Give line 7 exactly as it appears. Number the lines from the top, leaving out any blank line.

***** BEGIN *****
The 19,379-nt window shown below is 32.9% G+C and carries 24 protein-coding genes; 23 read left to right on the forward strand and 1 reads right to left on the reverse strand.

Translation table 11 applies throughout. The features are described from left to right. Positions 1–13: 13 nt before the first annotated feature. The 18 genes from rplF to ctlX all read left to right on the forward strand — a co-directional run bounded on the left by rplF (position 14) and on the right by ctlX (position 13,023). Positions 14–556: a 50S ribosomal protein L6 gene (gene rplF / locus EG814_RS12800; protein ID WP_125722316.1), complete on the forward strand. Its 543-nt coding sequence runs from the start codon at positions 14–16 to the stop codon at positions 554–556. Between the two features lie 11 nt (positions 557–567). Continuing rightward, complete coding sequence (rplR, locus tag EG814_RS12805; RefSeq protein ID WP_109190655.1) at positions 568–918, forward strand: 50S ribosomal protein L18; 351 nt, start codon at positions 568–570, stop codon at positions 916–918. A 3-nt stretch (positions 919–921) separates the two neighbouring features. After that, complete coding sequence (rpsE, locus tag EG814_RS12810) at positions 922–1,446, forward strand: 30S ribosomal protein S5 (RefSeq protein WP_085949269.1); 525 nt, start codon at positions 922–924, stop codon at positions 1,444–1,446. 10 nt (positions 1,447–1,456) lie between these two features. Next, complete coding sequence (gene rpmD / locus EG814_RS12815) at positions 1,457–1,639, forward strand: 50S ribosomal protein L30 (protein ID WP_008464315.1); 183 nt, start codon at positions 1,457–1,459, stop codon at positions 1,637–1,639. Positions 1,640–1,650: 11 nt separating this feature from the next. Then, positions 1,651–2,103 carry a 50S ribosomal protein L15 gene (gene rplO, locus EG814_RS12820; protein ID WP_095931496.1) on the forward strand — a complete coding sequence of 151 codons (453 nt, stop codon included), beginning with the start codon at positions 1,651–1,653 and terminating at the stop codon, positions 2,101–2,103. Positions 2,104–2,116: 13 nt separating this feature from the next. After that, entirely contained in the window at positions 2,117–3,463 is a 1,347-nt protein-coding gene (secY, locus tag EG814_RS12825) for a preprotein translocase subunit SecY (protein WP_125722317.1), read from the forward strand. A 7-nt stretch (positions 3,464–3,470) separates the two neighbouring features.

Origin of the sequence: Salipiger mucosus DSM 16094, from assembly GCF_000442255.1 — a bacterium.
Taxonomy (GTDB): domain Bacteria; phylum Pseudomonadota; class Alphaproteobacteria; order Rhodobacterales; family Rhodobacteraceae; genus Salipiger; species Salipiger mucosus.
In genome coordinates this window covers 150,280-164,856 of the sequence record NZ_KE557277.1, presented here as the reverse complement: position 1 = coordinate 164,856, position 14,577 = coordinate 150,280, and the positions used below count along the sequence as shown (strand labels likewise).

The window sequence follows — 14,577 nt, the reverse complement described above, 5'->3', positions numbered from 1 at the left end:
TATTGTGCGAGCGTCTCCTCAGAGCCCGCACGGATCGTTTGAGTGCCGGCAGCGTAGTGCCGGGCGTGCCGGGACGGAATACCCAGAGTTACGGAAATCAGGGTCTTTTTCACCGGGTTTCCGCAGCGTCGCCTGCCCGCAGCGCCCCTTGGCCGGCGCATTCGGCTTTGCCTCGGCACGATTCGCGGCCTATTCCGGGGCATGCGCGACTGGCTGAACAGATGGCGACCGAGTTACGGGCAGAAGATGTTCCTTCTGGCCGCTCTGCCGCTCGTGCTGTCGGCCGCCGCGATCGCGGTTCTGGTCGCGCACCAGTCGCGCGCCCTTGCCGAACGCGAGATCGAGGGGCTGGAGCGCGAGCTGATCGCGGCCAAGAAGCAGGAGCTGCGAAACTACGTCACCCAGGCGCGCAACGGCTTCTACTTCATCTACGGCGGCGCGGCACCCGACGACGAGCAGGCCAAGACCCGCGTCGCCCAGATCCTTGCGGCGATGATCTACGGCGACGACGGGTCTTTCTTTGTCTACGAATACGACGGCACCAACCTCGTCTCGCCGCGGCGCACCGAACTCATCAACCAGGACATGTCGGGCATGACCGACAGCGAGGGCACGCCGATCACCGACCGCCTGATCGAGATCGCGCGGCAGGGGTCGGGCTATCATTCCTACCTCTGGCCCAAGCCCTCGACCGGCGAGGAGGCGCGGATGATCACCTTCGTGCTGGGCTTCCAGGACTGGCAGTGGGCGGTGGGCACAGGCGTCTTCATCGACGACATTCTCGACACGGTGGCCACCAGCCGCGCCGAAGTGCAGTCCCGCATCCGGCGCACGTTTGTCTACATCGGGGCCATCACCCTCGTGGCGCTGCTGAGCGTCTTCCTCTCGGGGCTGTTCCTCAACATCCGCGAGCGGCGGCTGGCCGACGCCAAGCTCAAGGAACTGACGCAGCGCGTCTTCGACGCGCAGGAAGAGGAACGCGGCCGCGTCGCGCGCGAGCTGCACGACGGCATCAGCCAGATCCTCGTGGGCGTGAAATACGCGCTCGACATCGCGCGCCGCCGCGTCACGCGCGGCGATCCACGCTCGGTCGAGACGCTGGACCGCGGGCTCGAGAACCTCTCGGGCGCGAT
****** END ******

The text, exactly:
TATTGTGCGAGCGTCTCCTCAGAGCCCGCACGGATCGTTTGAGTGCCGGCAGCGTAGTGCCGGGCGTGCCGGGACGGAATACCCAGAGTTACGGAAATCAGGGTCTTTTTCACCGGGTTTCCGCAGCGTCGCCTGCCCGCAGCGCCCCTTGGCCGGCGCATTCGGCTTTGCCTCGGCACGATTCGCGGCCTATTCCGGGGCATGCGCGACTGGCTGAACAGATGGCGACCGAGTTACGGGCAGAAGATGTTCCTTCTGGCCGCTCTGCCGCTCGTGCTGTCGGCCGCCGCGATCGCGGTTCTGGTCGCGCACCAGTCGCGCGCCCTTGCCGAACGCGAGATCGAGGGGCTGGAGCGCGAGCTGATCGCGGCCAAGAAGCAGGAGCTGCGAAACTACGTCACCCAGGCGCGCAACGGCTTCTACTTCATCTACGGCGGCGCGGCACCCGACGACGAGCAGGCCAAGACCCGCGTCGCCCAGATCCTTGCGGCGATGATCTACGGCGACGACGGGTCTTTCTTTGTCTACGAATACGACGGCACCAACCTCGTCTCGCCGCGGCGCACCGAACTCATCAACCAGGACATGTCGGGCATGACCGACAGCGAGGGCACGCCGATCACCGACCGCCTGATCGAGATCGCGCGGCAGGGGTCGGGCTATCATTCCTACCTCTGGCCCAAGCCCTCGACCGGCGAGGAGGCGCGGATGATCACCTTCGTGCTGGGCTTCCAGGACTGGCAGTGGGCGGTGGGCACAGGCGTCTTCATCGACGACATTCTCGACACGGTGGCCACCAGCCGCGCCGAAGTGCAGTCCCGCATCCGGCGCACGTTTGTCTACATCGGGGCCATCACCCTCGTGGCGCTGCTGAGCGTCTTCCTCTCGGGGCTGTTCCTCAACATCCGCGAGCGGCGGCTGGCCGACGCCAAGCTCAAGGAACTGACGCAGCGCGTCTTCGACGCGCAGGAAGAGGAACGCGGCCGCGTCGCGCGCGAGCTGCACGACGGCATCAGCCAGATCCTCGTGGGCGTGAAATACGCGCTCGACATCGCGCGCCGCCGCGTCACGCGCGGCGATCCACGCTCGGTCGAGACGCTGGACCGCGGGCTCGAGAACCTCTCGGGCGCGAT